‘This is not just for tree huggers’: Faculty bring climate change to med school

A team of faculty are pushing climate change into the Academic Health Center’s professional programs.

Illustrated by Abby Adamski

Abby Adamski

Illustrated by Abby Adamski

Jake Steinberg

When disease ecology professor Meggan Craft asked 15 fourth-year veterinary medicine students how they thought climate change will factor into their future profession — the responses were what she anticipated.

There were murmurs of heat and weather patterns, decreased habitat and exotic animals at risk. 

“When we start, they’re talking about polar bears,” she said. “By the end, we want them to be thinking about how climate change relates to them and their practice.”

Craft is one of several faculty members pushing climate change into the Academic Health Center’s professional programs. They’re called the Climate Champions, and they argue climate change is an essential aspect of modern professional health training, not only because it impacts human health, but also because of health care’s massive carbon footprint.

Global warming has been described as the planet running a fever. Its symptoms, according to the United Nations Intergovernmental Panel on Climate Change, pose a threat to the health of entire ecosystems. The threat to public health is no less severe, according to The Lancet. The medical journal calls climate change one of the “gravest threats to human health and survival.”

But medical schools have been slow to give it class time, said nursing assistant professor Shanda Demorest. Each professional school has their “champion,” and Demorest is that for the School of Nursing. But before that, she was a nursing student unsatisfied with how her program sidelined environmental concerns.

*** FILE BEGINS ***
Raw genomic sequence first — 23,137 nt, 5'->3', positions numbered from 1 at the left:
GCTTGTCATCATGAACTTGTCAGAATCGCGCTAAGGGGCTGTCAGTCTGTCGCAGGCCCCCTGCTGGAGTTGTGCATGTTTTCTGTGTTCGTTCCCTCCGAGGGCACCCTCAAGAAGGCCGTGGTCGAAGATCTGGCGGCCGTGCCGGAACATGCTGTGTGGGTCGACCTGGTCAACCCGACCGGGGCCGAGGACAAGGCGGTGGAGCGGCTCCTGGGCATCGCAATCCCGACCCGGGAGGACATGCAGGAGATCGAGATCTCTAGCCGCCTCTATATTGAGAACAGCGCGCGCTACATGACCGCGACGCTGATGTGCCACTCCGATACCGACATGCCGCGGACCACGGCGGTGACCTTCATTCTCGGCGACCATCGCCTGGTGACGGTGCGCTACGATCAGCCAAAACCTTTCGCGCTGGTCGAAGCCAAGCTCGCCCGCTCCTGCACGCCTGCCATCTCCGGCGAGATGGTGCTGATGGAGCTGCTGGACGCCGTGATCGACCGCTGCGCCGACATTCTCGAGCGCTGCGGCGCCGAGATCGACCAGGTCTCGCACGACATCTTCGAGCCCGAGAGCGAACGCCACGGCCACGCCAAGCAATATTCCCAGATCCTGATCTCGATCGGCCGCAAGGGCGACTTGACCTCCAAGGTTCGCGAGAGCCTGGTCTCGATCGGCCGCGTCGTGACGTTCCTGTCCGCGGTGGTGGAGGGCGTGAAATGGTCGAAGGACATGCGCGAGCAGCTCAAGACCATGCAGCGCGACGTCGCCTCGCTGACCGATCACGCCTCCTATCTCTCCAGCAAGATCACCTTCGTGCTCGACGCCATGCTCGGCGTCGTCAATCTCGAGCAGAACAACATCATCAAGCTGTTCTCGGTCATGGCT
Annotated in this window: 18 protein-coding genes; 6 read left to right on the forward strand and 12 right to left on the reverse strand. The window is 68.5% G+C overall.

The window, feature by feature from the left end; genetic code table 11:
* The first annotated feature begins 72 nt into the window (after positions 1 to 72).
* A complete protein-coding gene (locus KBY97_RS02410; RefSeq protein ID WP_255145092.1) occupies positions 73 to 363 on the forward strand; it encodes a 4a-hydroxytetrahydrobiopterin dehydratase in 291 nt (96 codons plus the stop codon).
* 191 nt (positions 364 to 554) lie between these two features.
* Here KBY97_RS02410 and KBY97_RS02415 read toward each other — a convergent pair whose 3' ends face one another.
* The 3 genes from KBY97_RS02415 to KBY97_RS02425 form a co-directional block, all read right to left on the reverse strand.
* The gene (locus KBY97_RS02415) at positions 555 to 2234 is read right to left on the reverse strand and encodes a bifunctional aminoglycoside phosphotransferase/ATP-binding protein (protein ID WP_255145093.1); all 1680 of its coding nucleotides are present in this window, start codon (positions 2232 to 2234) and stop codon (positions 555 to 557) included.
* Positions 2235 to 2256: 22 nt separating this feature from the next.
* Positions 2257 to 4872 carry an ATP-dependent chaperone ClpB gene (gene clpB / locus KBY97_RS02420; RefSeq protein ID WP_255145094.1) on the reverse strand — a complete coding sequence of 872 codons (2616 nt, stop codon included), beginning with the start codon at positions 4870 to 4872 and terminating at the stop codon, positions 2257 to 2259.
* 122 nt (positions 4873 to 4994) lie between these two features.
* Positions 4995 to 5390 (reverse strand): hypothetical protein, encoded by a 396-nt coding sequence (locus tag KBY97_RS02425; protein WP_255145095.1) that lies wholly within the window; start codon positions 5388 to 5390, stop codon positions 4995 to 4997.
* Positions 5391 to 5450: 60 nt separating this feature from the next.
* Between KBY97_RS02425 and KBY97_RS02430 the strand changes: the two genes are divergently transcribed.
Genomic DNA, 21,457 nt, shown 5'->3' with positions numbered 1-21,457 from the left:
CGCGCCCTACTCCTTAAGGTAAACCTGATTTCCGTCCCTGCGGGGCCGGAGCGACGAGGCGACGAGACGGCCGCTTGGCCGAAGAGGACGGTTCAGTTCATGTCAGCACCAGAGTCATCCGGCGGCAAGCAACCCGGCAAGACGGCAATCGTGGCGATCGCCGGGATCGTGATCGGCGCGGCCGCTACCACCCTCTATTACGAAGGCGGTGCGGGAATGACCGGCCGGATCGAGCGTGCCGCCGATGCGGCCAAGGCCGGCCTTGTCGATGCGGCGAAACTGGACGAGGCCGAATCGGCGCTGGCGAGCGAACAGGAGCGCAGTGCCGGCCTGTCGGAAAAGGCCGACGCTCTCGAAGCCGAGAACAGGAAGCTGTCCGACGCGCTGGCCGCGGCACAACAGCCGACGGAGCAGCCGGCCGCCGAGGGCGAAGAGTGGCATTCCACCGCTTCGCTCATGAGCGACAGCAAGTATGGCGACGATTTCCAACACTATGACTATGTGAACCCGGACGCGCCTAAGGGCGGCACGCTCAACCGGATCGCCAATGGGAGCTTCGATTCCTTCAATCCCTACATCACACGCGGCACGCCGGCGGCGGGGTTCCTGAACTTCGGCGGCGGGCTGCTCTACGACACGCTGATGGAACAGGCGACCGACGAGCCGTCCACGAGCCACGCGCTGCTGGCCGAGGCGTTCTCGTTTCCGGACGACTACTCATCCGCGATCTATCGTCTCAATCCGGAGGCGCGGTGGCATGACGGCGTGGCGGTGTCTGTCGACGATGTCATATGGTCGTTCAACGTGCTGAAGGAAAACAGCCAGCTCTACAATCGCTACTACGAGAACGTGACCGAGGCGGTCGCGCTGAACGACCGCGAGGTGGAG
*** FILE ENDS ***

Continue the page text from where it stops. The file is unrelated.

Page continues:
“There wasn’t the holistic natural component that I thought there would be,” she said.

As a faculty member, she and eight other “champions” developed curricula on the health impacts of climate change. Starting last fall, they’ve been teaching the material in their own courses and have invited other instructors to discuss the impacts in their classes.

According to a survey of students in the AHC conducted by the student group Health Students for a Healthy Climate, only half of respondents’ classes included content connecting health and climate change. 

“It’s difficult for faculty to be able to justify spending their scholarship time on something that seems political or something that seems social,” Demorest said. “[But] we want them to know that health professionals have a role adapting to and mitigating climate change. This is not just for tree huggers.”

Climate change will intensify existing health problems and create new ones, according to the Centers for Disease Control. A warmer planet will worsen air quality due to pollution and wildfires. That means more asthma and allergens. 

More rain will bring more standing water for disease-causing pathogens to swell. Diseases will then move to unfamiliar regions.

The number of Lyme disease cases reported in Minnesota increased around 459 percent between 1996 and 2017, according to the Minnesota Department of Health, a change largely attributed to the increased number of ticks.

Health professionals need to be prepared for these impacts in order to provide adequate care, said Demorest. Providers should also be anticipating the mental health impacts of climate change, she said.

When people’s homes flood, lose heat or lose air conditioning, “maybe they experience some homelessness because they can’t live in their space anymore. That has mental health implications that don’t always get represented physically or when these patients are seeking care,” she said.

Students are also encouraged to advocate for making their workplaces more energy efficient. The health care industry is responsible for around 8 percent of U.S. greenhouse gas emissions, according to the Journal of the American Medical Association. 

Medical professionals are already prepared to have tough conversations with patients, said Health Students for a Healthy Climate co-chair Marie Gilbertson. “They have the ability, more so than others, to advocate for sustainability in clinical settings.” 

They’re also well-equipped to discuss how climate change will affect patients’ health. Nurses are the most trusted professionals in America, according to Gallup. That comes in handy when talking about climate change has become nearly as difficult as discussing a bleak prognosis, Gilbertson said. “Health is a common language.”